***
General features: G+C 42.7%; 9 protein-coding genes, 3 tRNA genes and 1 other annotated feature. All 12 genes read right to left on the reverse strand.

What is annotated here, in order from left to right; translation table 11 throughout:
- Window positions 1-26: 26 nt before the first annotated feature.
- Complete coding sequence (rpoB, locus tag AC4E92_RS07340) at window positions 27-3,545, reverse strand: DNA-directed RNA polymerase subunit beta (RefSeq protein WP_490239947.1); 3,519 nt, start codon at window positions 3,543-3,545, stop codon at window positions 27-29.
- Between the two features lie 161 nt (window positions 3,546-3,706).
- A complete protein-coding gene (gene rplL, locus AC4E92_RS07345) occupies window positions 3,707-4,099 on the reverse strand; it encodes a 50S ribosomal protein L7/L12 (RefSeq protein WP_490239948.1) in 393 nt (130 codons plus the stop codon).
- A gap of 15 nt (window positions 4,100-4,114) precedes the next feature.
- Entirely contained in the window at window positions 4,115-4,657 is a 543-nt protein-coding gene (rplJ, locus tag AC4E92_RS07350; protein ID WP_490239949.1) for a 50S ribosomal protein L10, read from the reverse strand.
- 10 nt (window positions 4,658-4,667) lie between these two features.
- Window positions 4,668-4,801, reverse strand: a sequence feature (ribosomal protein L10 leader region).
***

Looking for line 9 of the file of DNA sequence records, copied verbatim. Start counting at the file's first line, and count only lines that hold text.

- 10 nt (window positions 4,658-4,667) lie between these two features.